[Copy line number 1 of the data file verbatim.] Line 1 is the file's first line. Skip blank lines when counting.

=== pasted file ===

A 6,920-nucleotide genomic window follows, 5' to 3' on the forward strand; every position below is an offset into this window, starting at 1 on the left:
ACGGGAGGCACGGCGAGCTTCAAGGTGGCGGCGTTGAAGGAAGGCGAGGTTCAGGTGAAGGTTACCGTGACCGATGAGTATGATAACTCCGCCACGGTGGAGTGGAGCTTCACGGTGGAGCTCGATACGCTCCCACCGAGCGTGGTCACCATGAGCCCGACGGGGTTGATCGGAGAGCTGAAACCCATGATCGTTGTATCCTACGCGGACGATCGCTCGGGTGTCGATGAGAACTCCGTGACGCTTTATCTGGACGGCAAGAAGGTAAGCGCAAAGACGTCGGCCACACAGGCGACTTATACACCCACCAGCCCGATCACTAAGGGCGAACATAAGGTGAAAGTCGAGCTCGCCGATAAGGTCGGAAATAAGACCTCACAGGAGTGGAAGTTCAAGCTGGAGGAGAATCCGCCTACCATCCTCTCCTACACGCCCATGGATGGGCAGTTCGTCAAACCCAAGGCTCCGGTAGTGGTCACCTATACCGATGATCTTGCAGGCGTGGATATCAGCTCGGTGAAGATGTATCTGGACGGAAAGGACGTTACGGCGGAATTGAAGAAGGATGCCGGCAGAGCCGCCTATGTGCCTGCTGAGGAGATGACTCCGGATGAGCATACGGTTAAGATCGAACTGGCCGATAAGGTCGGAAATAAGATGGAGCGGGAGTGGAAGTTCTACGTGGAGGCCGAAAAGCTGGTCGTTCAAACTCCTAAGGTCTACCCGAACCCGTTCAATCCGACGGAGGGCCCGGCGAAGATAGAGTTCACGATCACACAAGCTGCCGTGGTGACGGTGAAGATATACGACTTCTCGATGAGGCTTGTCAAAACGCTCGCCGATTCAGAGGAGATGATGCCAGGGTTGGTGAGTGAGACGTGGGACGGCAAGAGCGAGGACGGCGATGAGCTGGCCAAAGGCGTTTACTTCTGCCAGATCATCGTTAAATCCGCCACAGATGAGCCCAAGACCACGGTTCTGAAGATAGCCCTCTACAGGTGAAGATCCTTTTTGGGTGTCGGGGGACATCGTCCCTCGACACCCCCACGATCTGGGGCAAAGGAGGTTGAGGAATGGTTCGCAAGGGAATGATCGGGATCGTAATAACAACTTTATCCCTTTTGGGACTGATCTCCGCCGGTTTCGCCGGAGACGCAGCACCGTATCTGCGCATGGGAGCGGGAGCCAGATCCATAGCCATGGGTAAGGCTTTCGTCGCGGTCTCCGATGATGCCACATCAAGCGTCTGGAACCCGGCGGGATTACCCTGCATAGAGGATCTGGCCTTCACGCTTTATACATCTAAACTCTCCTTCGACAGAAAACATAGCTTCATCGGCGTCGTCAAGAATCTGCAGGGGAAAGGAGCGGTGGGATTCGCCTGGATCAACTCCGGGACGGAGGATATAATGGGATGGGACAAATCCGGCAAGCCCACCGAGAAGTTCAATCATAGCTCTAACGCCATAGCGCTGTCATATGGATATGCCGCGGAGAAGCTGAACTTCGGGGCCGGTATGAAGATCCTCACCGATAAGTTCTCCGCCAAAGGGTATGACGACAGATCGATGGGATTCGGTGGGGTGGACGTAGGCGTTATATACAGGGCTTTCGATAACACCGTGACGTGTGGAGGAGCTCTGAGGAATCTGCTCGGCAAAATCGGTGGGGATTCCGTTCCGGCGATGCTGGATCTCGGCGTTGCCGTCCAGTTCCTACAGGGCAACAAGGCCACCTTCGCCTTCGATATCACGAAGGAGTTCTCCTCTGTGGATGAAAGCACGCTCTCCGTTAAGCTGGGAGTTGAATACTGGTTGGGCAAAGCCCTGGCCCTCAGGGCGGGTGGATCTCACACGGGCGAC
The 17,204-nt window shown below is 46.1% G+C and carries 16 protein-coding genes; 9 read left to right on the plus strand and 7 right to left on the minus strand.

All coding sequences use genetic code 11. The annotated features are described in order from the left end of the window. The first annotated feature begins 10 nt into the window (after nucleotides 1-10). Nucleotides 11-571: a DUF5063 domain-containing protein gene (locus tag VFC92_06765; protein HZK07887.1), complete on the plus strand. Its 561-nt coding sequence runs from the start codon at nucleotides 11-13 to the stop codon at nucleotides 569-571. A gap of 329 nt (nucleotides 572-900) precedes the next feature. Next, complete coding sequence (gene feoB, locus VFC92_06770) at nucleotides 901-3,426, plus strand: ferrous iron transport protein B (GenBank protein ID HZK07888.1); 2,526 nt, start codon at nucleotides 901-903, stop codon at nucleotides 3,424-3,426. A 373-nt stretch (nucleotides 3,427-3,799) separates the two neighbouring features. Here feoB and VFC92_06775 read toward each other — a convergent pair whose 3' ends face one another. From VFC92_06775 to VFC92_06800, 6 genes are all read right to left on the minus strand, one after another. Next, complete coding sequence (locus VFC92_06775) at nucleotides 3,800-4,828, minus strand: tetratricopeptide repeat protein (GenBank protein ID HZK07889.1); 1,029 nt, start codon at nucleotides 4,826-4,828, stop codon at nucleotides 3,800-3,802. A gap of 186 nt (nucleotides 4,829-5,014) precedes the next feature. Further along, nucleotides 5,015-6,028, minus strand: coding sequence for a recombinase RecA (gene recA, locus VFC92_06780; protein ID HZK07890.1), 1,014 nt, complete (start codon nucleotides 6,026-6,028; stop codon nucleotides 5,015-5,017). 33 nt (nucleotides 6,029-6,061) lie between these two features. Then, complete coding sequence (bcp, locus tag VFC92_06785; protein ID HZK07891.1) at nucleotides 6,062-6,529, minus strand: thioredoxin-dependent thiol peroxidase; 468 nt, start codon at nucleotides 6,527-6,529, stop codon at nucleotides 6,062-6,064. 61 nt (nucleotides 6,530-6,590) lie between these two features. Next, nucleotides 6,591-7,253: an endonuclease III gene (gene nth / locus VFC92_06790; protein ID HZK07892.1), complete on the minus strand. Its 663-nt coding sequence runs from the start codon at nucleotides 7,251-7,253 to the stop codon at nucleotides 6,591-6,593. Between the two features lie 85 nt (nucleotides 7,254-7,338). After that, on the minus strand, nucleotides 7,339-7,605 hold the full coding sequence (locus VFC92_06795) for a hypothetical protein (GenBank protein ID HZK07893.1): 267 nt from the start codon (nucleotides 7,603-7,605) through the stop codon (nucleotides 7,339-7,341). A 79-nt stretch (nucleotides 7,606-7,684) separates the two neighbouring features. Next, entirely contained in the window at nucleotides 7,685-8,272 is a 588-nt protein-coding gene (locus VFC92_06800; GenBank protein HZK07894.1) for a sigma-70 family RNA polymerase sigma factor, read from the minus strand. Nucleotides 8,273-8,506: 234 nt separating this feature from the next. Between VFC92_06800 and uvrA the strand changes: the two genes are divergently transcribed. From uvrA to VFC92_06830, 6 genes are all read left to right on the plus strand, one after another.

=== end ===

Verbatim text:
A 6,920-nucleotide genomic window follows, 5' to 3' on the forward strand; every position below is an offset into this window, starting at 1 on the left: